Work began on LVGL's UI Editor 🎉

A comparison here:

Mostly because it is a map structure instead of a tree, and because it does no processnig on its own, not to mention that it is much easier to read as a human.

This is an exciting announcement.

Modular, easy-to-edit, and developer-friendly generated code for defining the logic.

I have a specific request to break up screen construction into phases. Another UI design tool targeting LVGL puts everything into one ui_${SCREEN_NAME}_screen_init() function. I’d like to suggest this be done in at least a few phases/functions:

  1. Object Creation: lv_obj_create
  2. Style/Layout/Flag Assignment: lv_obj_set_width/height/align, lv_obj_set_style_...
  3. Content Assignment: lv_label_set_text/lv_roller_set_options/lv_textarea_set_text/…

For the most common case of loading a new screen, all three will run in order, but once a screen is loaded now you can reset the screen’s geometry, and you can retranslate a screen after calling lv_i18n_set_locale() without needing to destroy and recreating the entire screen.

this is it
I have three pages, Product A uses the first and second pages, and Product B uses the first and third pages. I hope to export only the those I used when exporting.


In addition, regarding the multilingual switching of lvgl, currently I am using lv_i18n. I write a script to extract all the functions that set texts. After switching language, I call these functions once to refresh, I hope when exporting, also generate a fun that contains those funs that refresh all text for language switching.

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But UI is a tree and not a map. Practical example: You can easily see this in JSON:


In XML it would be:


Now add a new button after the previous one. In XML it’s easy:


The lack of commenting in JSON is also a problematic.

I think it should be resolved in LVGL. E.g. have some special functions like:

lv_label_set_text_translation(label, "home");
lv_checkbox_set_text_translation(label, "option");
lv_dropdown_set_options_translation(label, "option1\noption2");

These function would save the “tag” and on a special event an update their text from it.


I see and I will keep in mind. Something similar came up from a big OEM too. Now we are working on the basics so these high level features will be on table in ~6 months. Thank you for the input anyway!

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I would also like you to consider Yaml or Toml.
It would be great if they were as easy to edit as Qt’s QML.

I’ve asked ChatGPT to show examples for basic card element in XML, JSON, TOML, and YAML:


    <title style="font-size: 20px; font-weight: bold;">Card Title</title>
    <description style="font-size: 14px; color: #666;">This is the card description.</description>
    <button style="background-color: #4CAF50; color: white; padding: 10px 20px;">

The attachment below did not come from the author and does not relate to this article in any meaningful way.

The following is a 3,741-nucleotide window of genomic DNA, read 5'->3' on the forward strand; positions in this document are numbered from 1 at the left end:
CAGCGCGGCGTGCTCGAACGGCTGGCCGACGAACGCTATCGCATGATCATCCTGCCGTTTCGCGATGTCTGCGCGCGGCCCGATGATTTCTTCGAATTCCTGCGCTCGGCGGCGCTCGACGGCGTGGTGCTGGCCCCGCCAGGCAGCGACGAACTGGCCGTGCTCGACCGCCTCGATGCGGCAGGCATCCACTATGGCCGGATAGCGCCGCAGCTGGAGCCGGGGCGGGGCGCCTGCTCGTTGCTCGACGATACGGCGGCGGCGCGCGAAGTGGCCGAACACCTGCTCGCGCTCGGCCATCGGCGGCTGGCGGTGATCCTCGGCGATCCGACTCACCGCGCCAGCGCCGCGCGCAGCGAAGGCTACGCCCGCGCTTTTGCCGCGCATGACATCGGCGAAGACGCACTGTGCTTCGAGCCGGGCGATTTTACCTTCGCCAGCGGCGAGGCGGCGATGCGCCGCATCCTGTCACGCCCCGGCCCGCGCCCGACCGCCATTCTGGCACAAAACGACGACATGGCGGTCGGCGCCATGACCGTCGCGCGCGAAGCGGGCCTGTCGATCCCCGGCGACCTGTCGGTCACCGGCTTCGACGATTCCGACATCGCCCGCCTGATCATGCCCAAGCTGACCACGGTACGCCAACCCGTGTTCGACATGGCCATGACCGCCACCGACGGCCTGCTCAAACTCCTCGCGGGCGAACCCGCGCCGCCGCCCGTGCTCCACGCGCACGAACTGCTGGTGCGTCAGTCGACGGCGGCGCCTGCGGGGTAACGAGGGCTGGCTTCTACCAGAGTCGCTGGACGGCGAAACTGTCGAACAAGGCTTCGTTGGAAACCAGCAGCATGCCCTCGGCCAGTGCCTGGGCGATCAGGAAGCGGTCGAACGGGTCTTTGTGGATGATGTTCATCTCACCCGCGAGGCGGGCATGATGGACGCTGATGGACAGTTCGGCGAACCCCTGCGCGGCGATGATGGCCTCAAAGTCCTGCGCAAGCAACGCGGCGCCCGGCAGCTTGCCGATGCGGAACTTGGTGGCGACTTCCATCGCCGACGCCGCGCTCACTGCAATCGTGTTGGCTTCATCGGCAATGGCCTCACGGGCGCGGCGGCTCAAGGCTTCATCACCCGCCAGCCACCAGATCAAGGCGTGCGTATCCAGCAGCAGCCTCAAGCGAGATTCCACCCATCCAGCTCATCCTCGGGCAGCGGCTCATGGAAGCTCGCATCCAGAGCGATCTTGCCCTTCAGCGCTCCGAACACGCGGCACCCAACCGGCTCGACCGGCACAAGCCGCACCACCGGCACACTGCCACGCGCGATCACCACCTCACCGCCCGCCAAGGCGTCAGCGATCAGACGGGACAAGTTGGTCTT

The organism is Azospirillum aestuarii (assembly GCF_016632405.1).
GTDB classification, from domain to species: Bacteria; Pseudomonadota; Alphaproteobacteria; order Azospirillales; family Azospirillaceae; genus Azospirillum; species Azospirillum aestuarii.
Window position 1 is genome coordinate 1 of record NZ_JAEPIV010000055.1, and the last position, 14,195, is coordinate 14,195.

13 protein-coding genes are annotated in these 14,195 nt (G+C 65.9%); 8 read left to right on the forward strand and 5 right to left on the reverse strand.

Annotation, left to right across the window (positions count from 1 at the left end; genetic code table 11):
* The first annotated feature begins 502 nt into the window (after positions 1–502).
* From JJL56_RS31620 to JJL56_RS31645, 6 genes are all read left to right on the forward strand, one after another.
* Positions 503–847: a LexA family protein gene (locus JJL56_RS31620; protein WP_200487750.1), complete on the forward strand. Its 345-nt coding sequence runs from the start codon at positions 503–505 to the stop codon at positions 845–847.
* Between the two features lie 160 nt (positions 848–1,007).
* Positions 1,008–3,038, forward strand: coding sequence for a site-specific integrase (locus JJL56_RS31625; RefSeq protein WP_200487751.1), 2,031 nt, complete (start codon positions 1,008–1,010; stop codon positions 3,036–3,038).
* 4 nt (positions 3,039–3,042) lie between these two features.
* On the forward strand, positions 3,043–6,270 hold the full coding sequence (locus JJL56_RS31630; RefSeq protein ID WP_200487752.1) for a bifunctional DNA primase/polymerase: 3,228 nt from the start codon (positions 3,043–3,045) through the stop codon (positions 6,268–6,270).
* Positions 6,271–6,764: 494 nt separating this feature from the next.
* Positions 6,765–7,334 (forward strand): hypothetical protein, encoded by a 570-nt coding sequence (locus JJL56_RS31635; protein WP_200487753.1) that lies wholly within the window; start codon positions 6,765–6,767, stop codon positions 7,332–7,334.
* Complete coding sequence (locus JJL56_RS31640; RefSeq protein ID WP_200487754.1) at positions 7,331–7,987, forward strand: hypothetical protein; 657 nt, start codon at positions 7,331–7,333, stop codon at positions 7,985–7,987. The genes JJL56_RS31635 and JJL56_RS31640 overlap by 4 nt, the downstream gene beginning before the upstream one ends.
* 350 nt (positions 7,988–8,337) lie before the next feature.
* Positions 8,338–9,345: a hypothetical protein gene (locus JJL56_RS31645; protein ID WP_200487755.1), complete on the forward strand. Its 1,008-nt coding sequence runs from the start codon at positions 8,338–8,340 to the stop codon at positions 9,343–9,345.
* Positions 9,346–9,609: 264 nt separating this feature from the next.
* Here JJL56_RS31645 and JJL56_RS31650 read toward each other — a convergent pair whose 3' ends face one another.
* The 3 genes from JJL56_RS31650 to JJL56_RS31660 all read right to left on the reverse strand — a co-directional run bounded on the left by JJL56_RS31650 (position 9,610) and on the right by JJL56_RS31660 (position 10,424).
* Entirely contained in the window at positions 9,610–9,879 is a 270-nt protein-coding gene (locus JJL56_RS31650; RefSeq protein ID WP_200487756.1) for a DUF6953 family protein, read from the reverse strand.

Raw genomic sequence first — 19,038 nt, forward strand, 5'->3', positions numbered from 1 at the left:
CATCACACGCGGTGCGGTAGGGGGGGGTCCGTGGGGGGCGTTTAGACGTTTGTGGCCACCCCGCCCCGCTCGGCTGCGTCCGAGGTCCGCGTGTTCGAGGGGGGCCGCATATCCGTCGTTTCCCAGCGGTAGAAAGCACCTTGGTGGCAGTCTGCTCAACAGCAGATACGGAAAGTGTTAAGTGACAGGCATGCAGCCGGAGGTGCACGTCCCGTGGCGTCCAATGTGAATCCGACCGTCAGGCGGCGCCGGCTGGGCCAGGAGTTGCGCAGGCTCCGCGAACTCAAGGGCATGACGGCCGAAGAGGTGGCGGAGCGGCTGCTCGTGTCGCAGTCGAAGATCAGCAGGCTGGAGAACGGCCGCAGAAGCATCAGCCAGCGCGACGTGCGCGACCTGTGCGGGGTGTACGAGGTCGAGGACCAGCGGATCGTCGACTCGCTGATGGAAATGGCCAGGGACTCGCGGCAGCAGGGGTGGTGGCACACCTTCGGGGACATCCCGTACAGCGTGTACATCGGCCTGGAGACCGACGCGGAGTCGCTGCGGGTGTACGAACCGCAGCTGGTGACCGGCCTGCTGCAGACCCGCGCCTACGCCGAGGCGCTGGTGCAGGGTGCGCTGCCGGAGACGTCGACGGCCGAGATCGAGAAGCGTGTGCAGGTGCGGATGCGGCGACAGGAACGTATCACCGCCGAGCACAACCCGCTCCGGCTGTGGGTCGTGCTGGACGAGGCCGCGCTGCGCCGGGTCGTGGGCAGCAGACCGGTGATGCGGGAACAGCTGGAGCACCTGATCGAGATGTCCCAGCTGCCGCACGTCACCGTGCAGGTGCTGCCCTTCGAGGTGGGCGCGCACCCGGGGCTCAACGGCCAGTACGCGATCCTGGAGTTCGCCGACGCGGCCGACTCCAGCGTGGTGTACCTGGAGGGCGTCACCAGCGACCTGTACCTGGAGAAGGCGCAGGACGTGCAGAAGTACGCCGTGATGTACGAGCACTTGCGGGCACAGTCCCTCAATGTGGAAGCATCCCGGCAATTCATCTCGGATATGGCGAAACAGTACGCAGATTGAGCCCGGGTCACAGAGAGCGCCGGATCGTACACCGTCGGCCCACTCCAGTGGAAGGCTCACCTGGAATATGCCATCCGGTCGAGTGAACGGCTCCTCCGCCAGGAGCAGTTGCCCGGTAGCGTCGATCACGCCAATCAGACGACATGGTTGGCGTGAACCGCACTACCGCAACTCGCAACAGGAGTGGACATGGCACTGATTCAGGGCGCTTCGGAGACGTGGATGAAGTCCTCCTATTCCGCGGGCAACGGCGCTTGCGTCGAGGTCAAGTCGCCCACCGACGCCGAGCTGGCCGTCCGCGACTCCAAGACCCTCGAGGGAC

<label>Click Me</label>


  "card": {
    "title": {
      "text": "Card Title",
      "style": {
        "font-size": "20px",
        "font-weight": "bold"
    "description": {
      "text": "This is the card description.",
      "style": {
        "font-size": "14px",
        "color": "#666"
    "button": {
      "label": "Click Me",
      "style": {
        "background-color": "#4CAF50",
        "color": "white",
        "padding": "10px 20px"


text = "Card Title"
font-size = "20px"
font-weight = "bold"

text = "This is the card description."
font-size = "14px"
color = "#666"

label = "Click Me"
background-color = "#4CAF50"
color = "white"
padding = "10px 20px"


    text: Card Title
      font-size: 20px
      font-weight: bold
    text: This is the card description.
      font-size: 14px
      color: "#666"
    label: Click Me
      background-color: "#4CAF50"
      color: white
      padding: "10px 20px"

I still love XML the most because it’s short and familiar. What do you think?

It is very exciting to got finally the UI editor will become true. I’m happy I was going with the team in a very short period of time and I believe the team is very strong & the UI Editor would be very flexible.

For XML we need to write closing/ending tags, for JSON we do not need, I myself see JSON is faster to type.

Why don’t we support both ? We do not need to decide.


It was our pleasure!

On the other hand for JSON you need to type { and ".

I prefer all the options other than XML.

Your comparison is not apples-to-apples since the style nodes for XML have been reduced to a string - you can’t query the font-size without string operations for example. For a fair comparison, style should be expanded like in the other formats - or the other formats should have style reduced to a string. Making those changes will show that XML is the most verbose.

Choosing from the other formats, I often lean toward JSON because of it’s simplicity and ubiquity but the lack of an ability to add comments is a drawback. I’d probably still choose JSON.
YAML is flexible but has been criticised for it’s complexity. TOML is great for smaller configuration files but scales poorly as complexity increases.

None are perfect, but I generally like XML least.

Yeah, for me too it is anything but xml. I find it way too hard to parse as a human.

Yaml is easy to read and edit, but the complexity of the specifications can cause problems.
Json is stable and the most reasonable, but it is tedious because you need to write " and , frequently. Problems with comments, etc. can be solved by using Json5.
Pkl is my favorite syntax, personally. But the problem is that it is too new.

Pkl is really interesting! It supports something similar to XML schema in a much simpler way.

Having loops is also cool!

The only issue really is that it’s new and not known by people yet.

Anyway we are investigating now. Thank you for the great idea!